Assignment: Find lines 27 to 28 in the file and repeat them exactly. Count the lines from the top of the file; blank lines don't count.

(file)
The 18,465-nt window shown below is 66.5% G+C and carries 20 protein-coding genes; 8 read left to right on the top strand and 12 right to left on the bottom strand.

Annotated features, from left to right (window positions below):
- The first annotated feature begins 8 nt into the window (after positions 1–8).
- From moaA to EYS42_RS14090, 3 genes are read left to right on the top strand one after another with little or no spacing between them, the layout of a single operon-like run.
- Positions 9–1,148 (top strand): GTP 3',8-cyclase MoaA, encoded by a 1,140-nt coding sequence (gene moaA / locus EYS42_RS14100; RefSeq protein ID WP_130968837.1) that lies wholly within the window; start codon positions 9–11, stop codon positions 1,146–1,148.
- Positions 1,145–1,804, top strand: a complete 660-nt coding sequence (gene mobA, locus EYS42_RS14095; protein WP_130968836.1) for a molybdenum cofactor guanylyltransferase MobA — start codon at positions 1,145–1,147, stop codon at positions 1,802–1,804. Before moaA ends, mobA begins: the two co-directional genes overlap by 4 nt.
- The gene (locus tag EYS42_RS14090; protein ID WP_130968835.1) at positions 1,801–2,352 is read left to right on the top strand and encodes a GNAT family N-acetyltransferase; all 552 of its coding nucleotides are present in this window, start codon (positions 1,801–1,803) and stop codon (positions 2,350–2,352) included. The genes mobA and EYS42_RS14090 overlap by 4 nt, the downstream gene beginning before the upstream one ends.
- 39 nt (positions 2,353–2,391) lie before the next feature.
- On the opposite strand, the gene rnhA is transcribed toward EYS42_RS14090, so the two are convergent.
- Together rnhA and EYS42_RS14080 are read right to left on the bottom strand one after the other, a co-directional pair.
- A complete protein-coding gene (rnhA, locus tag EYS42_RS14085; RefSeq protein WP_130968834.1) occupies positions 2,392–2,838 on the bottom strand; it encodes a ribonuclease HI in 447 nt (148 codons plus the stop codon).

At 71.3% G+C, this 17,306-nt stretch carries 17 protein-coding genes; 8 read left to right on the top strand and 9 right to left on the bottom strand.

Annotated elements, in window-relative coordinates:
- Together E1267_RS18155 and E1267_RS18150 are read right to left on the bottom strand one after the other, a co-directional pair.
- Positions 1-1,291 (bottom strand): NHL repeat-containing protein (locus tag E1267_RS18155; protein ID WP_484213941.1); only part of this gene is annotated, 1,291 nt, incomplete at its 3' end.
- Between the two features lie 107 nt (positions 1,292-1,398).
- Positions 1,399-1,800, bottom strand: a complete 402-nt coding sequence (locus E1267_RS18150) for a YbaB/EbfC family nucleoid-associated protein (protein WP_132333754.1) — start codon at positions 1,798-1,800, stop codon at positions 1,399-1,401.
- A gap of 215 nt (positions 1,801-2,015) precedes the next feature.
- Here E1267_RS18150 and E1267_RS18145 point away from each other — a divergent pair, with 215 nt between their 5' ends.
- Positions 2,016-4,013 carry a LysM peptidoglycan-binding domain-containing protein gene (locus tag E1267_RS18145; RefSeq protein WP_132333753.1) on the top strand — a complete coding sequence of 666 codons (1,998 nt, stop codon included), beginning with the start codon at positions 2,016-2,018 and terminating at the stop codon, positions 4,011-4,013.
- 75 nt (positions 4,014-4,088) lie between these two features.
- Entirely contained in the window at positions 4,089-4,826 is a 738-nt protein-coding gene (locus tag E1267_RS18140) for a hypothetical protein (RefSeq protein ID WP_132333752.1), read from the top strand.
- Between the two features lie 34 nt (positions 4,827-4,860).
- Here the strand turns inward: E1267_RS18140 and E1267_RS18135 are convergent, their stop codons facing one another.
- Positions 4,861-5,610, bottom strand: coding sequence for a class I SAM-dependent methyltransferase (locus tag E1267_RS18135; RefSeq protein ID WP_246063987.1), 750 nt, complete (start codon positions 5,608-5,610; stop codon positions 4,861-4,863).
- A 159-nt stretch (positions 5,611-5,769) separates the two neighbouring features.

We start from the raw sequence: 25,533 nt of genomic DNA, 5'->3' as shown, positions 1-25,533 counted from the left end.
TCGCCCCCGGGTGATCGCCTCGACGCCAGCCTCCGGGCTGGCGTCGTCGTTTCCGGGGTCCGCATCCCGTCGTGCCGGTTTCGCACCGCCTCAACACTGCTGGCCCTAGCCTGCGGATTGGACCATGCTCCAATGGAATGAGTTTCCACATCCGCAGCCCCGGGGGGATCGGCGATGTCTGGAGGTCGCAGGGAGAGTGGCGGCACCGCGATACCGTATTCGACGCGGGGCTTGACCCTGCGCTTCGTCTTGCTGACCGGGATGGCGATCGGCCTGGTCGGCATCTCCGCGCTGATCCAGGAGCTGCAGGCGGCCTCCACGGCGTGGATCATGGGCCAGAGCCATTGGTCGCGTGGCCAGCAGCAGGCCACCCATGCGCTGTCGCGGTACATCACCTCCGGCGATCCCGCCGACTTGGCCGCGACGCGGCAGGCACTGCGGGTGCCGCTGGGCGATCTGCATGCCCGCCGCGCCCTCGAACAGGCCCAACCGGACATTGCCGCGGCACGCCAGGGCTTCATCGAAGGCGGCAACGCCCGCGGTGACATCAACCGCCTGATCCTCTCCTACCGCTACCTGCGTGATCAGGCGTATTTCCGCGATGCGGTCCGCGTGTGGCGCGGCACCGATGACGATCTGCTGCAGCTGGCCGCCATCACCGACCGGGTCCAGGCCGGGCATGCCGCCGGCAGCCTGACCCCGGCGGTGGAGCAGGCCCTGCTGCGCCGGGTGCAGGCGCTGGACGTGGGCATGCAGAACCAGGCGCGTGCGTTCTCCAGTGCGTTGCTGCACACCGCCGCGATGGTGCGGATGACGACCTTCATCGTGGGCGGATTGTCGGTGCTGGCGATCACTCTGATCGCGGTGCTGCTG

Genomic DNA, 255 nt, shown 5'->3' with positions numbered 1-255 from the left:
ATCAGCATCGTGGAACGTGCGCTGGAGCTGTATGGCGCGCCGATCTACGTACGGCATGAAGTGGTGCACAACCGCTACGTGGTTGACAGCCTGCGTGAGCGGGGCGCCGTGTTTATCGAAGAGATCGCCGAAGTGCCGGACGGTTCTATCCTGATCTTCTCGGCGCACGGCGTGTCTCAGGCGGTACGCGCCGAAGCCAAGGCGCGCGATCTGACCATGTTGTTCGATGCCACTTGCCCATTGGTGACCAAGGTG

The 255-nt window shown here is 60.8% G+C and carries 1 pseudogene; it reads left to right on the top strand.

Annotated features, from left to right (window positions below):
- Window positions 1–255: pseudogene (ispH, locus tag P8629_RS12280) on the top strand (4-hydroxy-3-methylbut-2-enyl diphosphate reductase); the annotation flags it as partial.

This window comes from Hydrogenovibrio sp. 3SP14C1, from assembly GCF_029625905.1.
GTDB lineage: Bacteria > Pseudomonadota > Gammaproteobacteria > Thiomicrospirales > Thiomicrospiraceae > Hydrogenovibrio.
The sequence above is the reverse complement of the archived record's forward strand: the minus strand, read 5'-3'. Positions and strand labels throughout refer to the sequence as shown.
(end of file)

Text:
We start from the raw sequence: 25,533 nt of genomic DNA, 5'->3' as shown, positions 1-25,533 counted from the left end.
TCGCCCCCGGGTGATCGCCTCGACGCCAGCCTCCGGGCTGGCGTCGTCGTTTCCGGGGTCCGCATCCCGTCGTGCCGGTTTCGCACCGCCTCAACACTGCTGGCCCTAGCCTGCGGATTGGACCATGCTCCAATGGAATGAGTTTCCACATCCGCAGCCCCGGGGGGATCGGCGATGTCTGGAGGTCGCAGGGAGAGTGGCGGCACCGCGATACCGTATTCGACGCGGGGCTTGACCCTGCGCTTCGTCTTGCTGACCGGGATGGCGATCGGCCTGGTCGGCATCTCCGCGCTGATCCAGGAGCTGCAGGCGGCCTCCACGGCGTGGATCATGGGCCAGAGCCATTGGTCGCGTGGCCAGCAGCAGGCCACCCATGCGCTGTCGCGGTACATCACCTCCGGCGATCCCGCCGACTTGGCCGCGACGCGGCAGGCACTGCGGGTGCCGCTGGGCGATCTGCATGCCCGCCGCGCCCTCGAACAGGCCCAACCGGACATTGCCGCGGCACGCCAGGGCTTCATCGAAGGCGGCAACGCCCGCGGTGACATCAACCGCCTGATCCTCTCCTACCGCTACCTGCGTGATCAGGCGTATTTCCGCGATGCGGTCCGCGTGTGGCGCGGCACCGATGACGATCTGCTGCAGCTGGCCGCCATCACCGACCGGGTCCAGGCCGGGCATGCCGCCGGCAGCCTGACCCCGGCGGTGGAGCAGGCCCTGCTGCGCCGGGTGCAGGCGCTGGACGTGGGCATGCAGAACCAGGCGCGTGCGTTCTCCAGTGCGTTGCTGCACACCGCCGCGATGGTGCGGATGACGACCTTCATCGTGGGCGGATTGTCGGTGCTGGCGATCACTCTGATCGCGGTGCTGCTG